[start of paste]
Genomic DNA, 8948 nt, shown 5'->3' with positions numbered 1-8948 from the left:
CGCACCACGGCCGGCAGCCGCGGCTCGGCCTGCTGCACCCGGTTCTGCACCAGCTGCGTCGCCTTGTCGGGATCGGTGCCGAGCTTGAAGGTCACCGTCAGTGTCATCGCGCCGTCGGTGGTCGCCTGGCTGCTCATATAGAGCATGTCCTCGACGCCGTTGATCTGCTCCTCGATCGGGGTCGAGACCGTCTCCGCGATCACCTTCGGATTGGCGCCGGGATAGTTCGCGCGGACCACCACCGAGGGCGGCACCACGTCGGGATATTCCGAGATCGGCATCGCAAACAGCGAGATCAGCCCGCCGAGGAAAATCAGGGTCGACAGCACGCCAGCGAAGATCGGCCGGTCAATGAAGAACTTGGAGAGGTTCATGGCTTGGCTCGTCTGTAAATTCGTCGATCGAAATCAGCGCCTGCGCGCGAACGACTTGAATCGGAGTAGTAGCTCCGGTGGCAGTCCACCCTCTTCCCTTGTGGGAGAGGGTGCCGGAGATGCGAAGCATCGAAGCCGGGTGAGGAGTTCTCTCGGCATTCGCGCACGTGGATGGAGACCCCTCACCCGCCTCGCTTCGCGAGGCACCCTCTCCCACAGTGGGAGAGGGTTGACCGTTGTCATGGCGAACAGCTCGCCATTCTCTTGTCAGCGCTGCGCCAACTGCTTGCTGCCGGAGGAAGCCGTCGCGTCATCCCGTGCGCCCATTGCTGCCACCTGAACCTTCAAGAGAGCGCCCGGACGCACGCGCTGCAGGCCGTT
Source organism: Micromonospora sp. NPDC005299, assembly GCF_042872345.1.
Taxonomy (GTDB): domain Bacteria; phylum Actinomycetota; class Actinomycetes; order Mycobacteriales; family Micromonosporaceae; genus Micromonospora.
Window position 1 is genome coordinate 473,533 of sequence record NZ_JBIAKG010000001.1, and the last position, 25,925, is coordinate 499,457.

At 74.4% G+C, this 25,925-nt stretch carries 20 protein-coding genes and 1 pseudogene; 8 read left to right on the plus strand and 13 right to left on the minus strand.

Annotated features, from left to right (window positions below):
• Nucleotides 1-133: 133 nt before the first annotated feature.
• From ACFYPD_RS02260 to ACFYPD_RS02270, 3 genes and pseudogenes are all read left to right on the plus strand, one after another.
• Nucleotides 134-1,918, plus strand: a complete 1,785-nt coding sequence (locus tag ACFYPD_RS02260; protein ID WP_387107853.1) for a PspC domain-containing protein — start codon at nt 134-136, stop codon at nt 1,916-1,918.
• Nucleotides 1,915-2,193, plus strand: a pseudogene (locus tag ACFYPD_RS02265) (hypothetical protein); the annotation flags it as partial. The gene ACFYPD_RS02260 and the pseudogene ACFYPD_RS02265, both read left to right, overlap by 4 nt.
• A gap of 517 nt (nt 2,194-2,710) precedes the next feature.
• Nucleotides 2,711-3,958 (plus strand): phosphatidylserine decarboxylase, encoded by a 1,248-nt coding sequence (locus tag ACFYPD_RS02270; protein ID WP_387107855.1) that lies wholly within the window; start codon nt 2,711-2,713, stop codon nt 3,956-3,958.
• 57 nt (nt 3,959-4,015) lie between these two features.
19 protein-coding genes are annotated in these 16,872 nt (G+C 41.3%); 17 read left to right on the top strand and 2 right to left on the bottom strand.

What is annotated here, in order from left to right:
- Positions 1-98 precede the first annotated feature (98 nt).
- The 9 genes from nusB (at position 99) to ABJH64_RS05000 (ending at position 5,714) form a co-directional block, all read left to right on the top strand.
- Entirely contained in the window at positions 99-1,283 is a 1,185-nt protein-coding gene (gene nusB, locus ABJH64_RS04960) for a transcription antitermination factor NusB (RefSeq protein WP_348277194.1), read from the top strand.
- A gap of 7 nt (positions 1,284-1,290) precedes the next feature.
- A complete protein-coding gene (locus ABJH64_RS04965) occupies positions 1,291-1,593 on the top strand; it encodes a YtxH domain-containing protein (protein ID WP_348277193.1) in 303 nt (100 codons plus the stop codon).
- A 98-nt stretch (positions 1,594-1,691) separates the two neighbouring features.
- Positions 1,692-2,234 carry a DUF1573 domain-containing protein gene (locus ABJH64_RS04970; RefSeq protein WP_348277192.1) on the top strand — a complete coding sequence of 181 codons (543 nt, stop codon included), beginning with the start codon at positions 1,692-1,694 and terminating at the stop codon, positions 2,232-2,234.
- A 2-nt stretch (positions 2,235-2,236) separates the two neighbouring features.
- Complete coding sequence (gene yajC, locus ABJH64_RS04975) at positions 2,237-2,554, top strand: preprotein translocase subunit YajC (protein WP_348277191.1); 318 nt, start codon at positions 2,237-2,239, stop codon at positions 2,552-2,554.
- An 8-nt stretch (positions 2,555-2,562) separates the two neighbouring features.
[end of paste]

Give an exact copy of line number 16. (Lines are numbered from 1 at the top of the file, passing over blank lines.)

What is annotated here, in order from left to right: